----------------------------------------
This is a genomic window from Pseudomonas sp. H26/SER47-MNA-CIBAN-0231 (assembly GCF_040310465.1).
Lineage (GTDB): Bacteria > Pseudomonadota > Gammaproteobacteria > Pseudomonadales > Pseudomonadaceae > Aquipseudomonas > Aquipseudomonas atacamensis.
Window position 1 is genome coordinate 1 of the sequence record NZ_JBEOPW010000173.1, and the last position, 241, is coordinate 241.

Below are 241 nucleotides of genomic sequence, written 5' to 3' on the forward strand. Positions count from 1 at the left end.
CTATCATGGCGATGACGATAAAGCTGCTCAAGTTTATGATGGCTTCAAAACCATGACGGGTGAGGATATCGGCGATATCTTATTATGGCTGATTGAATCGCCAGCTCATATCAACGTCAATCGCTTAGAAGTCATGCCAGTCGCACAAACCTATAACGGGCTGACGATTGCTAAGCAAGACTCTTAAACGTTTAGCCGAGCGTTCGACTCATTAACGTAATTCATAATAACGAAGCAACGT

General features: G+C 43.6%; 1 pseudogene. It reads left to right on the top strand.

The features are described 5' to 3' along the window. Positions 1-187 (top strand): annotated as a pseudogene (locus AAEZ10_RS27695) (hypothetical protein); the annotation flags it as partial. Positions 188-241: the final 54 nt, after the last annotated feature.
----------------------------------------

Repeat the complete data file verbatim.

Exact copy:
This is a genomic window from Pseudomonas sp. H26/SER47-MNA-CIBAN-0231 (assembly GCF_040310465.1).
Lineage (GTDB): Bacteria > Pseudomonadota > Gammaproteobacteria > Pseudomonadales > Pseudomonadaceae > Aquipseudomonas > Aquipseudomonas atacamensis.
Window position 1 is genome coordinate 1 of the sequence record NZ_JBEOPW010000173.1, and the last position, 241, is coordinate 241.

Below are 241 nucleotides of genomic sequence, written 5' to 3' on the forward strand. Positions count from 1 at the left end.
CTATCATGGCGATGACGATAAAGCTGCTCAAGTTTATGATGGCTTCAAAACCATGACGGGTGAGGATATCGGCGATATCTTATTATGGCTGATTGAATCGCCAGCTCATATCAACGTCAATCGCTTAGAAGTCATGCCAGTCGCACAAACCTATAACGGGCTGACGATTGCTAAGCAAGACTCTTAAACGTTTAGCCGAGCGTTCGACTCATTAACGTAATTCATAATAACGAAGCAACGT

General features: G+C 43.6%; 1 pseudogene. It reads left to right on the top strand.

The features are described 5' to 3' along the window. Positions 1-187 (top strand): annotated as a pseudogene (locus AAEZ10_RS27695) (hypothetical protein); the annotation flags it as partial. Positions 188-241: the final 54 nt, after the last annotated feature.